Filmmaker Galán honors Willie Velasquez’s Legacy in Latest PBS documentary in run up to Election 2016

Chicano filmmaker, Hector Galán documents the legacy of Willie Velasquez, the Mexican-American activist, who launched a grassroots movement that forever changed the political landscape in the United States in his Public Broadcasting Service (PBS) documentary, Willie Velasquez: Your Vote is Your Voice.” The film breaks cultural barriers highlighting the importance of the Latino vote and was recently presented at The University of Texas at El Paso’s Union Cinema and was accompanied by a voter registration effort to honor Velasquez’s legacy. A production of Galan Incorporated and Latino Public Broadcasting, “Willie Velasquez: Your Vote Is Your Voice,” showcases the life of the man who led the Southwest Voter Registration and Education Project and launched 1,000 voter registration drives in 200 cities. Velasquez paved the way for Latinos to have a voice in government and underscored the growing power of the Latino vote. Chicano independent filmmaker, Hector Galan directed the documentary shedding light on the Latino voting revolution.

Immigration debate boosts voter registration on U.S. border

EL PASO – This border city has seen an increase in nearly 50,000 eligible voters during this season’s contentious U.S. presidential campaign. Some political observers say the increase in local residents who have registered to vote in November’s election between Republican Donald Trump and Democrat Hillary Clinton may be a reaction to Trump’s harsh rhetoric on illegal immigration as well as negative statements he’s made in public about people of color. Trump has called for building an impenetrable border wall between the U.S. and Mexico and having Mexico pay for it. During one primary campaign speech, he referred to Mexican immigrants as “rapists.” “This is the first time time I will actually vote, so at 29 I actually had to learn what the registering process is,” said Jose Zubiate, an English major at UT El Paso.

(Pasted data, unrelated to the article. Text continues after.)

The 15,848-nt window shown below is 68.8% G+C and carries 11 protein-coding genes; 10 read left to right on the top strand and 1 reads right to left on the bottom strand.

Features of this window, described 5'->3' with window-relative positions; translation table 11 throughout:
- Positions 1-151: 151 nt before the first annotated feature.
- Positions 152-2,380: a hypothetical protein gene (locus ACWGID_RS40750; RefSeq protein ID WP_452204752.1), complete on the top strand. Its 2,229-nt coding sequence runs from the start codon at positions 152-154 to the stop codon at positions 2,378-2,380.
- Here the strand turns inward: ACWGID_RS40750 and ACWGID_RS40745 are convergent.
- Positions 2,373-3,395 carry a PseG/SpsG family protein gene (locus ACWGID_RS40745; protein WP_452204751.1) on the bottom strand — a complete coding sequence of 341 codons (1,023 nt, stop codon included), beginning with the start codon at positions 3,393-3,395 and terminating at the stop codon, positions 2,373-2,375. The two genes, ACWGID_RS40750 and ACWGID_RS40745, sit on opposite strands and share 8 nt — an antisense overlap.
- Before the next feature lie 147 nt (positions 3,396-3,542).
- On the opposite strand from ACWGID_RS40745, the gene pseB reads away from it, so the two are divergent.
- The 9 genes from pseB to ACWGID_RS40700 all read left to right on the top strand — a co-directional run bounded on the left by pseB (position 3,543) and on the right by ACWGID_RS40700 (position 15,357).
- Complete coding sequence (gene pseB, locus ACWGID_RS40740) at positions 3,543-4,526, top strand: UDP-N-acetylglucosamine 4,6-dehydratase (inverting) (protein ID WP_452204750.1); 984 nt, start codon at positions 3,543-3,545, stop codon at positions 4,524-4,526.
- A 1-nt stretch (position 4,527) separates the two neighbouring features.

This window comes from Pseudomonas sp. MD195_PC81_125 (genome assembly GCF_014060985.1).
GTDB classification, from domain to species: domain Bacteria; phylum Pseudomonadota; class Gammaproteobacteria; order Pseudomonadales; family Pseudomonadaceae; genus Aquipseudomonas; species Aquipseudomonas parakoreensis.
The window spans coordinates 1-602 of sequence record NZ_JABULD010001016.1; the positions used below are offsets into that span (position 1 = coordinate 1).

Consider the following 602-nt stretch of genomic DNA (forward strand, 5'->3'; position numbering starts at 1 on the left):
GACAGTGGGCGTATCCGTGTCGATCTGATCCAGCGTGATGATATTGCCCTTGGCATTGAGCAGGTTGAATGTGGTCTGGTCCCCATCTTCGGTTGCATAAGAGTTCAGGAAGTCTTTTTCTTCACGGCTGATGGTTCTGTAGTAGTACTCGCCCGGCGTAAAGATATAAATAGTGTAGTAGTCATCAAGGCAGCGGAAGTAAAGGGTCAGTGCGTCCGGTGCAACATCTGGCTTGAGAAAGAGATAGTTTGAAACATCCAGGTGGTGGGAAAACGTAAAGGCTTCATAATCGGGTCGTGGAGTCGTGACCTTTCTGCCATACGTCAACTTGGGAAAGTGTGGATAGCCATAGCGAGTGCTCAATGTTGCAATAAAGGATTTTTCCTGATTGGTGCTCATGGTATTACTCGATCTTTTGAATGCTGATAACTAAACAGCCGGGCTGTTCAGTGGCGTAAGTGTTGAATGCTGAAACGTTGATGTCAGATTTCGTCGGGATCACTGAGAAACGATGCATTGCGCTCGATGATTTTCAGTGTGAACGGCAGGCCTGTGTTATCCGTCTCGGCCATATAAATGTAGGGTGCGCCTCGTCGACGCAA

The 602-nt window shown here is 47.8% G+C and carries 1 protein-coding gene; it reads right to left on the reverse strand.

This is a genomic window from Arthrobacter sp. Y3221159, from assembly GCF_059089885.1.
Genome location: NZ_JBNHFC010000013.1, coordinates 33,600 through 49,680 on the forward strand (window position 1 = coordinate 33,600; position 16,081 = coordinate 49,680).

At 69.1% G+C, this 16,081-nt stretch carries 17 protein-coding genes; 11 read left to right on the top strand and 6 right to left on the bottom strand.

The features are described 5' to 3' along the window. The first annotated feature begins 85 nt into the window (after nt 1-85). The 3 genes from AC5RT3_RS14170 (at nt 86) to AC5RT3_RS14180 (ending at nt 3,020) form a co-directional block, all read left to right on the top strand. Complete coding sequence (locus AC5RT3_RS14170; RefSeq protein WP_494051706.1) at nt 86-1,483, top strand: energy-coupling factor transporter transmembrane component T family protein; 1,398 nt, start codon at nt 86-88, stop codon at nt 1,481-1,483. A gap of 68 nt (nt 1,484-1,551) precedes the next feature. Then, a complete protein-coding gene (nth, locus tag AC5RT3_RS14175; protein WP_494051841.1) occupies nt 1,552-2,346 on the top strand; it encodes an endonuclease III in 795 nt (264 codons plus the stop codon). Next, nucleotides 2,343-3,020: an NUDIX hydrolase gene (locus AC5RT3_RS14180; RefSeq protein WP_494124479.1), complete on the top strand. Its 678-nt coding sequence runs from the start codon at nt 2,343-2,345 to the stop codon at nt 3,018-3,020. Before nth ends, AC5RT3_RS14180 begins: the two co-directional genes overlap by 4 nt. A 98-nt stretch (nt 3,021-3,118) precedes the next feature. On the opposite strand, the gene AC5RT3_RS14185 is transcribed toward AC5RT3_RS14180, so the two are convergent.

Guns and showmanship – Seeing a Texas GOP debate watch party through the eyes of a study-abroad student

EL PASO, Texas – CNN reported that more than 80 million people tuned in to watch the Clinton-Trump debate on September 26, making it the most-watched presidential debate in history. It will also remain a day which will live long in my memory as my first real taste of a U.S. presidential debate watch. When I first arrived at the El Paso County Republican Party offices I was greeted with a man carrying a 12 gauge shotgun and a .44. Magnum marching Hilary Clinton around the offices. No, not the real Hillary, a masked version of the candidate.

Campus-carry opponents have their say at UTEP rally

EL PASO — With the cameras rolling from every news station in the city, journalism Professor David Smith-Soto and State Sen. Jose Rodriguez used a megaphone to make their case against allowing the concealed carry of guns on the UT El Paso campus. “From one thing the presence of a gun in a classroom destroys the classroom, the environment of the classroom, being able to have discussions, that type of thing, but the most important thing is we don’t know who is carrying this gun and through our campus, all the gun massacres that have occurred on campuses have been done with legal weapons,” Smith-Soto said. He and Rodriguez addressed a small crowd of protesters who gathered at Leech Grove at UTEP Oct. 19 to show their opposition to the newly approved Texas law that will allow concealed guns on campus starting in the fall of 2016,

“I think it’s great that the students at UTEP are coming together and are expressing themselves – that guns on campus promote more violence; expose more people to harm,” Rodriguez said. Many faculty and staff members said they came out sign a petition and show support the movement for repealing the law.